Chandra Kothapalli develops novel nanoparticles that can detect and regress aneurysms
An aneurysm occurs when part of an artery wall weakens, allowing it to balloon out or widen abnormally. It is a major negative side effect of cardiovascular disease and can cause serious health problems and even death, particularly if an aneurysm leads to the bursting of a major blood vessel.
Chandra Kothapalli, associate professor of chemical and biomedical engineering at Cleveland State University, is seeking to reduce the incidence of aneurysms through the use of novel nanoparticles that could arrest matrix protein degradation in blood vessels, a key factor in the weakening of artery walls. Through a new $600,000 grant from the National Science Foundation, Kothapalli and colleagues at Cleveland Clinic’s Lerner Research Institute will expand on previous pilot tests by investigating the effectiveness of such nanoparticles on human tissues. The ultimate goal will be to develop a viable therapy for use in reducing the negative effects of cardiovascular disease, thereby regressing aneurysms.
“Initial investigations have shown promise in the use of specifically targeted nanoparticles that can identify tissues that have experienced protein degradation and then repair them through the release of nitric oxide,” Kothapalli adds. “This research project will allow us to expand testing to human tissues and simulated human blood vessels, which will let us track how the particles would actually operate within the human body.”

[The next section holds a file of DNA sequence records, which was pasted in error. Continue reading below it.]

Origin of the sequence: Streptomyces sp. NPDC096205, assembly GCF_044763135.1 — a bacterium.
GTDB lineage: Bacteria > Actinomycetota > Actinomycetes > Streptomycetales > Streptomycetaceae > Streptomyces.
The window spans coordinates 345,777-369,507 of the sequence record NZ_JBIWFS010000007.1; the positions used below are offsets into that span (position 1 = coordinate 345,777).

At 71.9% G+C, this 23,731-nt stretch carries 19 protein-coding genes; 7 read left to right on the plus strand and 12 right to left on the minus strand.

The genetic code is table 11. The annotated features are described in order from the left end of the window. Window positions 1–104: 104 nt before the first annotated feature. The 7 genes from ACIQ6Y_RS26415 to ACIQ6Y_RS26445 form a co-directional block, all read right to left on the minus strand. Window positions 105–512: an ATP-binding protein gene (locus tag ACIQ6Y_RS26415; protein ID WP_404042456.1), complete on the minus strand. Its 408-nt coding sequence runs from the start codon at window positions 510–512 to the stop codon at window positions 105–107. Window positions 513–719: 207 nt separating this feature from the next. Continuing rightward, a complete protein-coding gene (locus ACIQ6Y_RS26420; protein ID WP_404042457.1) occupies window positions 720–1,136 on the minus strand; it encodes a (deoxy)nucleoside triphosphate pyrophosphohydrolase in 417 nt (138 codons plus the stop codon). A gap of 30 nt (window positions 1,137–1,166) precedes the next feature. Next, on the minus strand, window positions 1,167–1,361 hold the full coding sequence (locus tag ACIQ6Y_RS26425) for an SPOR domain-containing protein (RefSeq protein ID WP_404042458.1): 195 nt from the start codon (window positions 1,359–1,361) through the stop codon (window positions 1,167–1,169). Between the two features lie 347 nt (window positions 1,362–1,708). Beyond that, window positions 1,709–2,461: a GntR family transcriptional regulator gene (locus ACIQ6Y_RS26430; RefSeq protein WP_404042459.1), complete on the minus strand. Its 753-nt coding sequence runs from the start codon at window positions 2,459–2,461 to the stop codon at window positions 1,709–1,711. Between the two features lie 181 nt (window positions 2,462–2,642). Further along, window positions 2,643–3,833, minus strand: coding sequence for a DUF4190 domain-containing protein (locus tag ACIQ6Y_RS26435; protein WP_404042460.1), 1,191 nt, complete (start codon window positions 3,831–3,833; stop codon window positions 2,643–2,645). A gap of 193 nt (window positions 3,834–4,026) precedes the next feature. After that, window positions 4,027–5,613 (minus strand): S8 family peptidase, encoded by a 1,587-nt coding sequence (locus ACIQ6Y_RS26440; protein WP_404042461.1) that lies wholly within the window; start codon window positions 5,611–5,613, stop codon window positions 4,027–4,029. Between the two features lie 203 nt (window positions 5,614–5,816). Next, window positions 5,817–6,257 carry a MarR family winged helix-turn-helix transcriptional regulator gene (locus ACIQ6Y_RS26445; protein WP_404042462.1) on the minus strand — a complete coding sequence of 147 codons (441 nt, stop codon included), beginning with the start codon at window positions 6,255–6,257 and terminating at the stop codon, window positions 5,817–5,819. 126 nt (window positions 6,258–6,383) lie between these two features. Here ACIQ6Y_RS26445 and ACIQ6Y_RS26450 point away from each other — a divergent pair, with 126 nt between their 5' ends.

Kothapalli hopes the data developed through the study will lead to further development of nanoparticle-based drug therapies that could be tested on human subjects and ultimately submitted for FDA approval.
“Cardiovascular disease is one of the number one causes of death in the U.S.,” he adds. “It is our distinct hope that this effort could one day lead to the introduction of more effective medications that could directly reduce fatalities and help people live longer and healthier lives.”